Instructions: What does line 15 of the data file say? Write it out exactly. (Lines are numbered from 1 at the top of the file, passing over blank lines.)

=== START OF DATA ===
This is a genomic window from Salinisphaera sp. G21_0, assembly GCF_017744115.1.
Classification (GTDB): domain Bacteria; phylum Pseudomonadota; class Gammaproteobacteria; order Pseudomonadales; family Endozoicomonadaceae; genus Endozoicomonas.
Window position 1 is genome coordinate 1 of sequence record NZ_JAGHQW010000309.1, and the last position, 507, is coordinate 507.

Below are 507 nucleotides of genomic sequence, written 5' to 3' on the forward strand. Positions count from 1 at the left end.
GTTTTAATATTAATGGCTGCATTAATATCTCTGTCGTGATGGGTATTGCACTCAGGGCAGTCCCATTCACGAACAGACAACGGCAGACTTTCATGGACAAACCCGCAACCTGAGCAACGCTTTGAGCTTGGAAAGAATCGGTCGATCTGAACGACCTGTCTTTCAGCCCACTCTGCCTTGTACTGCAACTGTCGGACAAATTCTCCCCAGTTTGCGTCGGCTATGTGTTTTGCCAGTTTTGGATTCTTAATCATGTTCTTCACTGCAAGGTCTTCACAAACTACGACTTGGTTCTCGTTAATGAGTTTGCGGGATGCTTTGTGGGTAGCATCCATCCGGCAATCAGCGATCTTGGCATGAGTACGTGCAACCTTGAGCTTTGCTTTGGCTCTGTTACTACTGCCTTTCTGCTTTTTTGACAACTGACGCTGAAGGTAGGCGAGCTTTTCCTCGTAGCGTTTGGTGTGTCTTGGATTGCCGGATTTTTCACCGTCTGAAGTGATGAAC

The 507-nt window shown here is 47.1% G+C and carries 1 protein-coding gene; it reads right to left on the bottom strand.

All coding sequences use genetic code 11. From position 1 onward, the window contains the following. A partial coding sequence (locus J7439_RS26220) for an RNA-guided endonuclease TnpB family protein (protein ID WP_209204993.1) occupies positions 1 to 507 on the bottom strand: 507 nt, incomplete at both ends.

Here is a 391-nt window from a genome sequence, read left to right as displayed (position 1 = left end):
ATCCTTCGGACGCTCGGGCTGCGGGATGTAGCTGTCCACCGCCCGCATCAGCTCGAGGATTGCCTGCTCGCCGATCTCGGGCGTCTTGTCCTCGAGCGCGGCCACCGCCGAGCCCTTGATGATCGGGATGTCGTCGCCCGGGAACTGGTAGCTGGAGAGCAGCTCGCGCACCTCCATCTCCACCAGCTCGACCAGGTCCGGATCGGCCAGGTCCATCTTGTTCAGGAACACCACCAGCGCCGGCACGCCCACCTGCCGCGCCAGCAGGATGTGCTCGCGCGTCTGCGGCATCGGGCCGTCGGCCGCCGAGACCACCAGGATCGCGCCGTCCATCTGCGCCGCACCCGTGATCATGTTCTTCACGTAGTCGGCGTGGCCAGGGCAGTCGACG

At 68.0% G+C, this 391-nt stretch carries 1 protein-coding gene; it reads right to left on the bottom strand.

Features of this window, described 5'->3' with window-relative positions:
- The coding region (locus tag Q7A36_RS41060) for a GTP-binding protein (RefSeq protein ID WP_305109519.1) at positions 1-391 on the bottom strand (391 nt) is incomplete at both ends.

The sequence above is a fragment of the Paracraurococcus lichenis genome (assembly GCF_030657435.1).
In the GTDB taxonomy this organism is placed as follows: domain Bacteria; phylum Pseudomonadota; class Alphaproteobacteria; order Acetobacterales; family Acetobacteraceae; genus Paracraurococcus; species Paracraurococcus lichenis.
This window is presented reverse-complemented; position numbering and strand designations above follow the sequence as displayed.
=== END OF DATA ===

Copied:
This window is presented reverse-complemented; position numbering and strand designations above follow the sequence as displayed.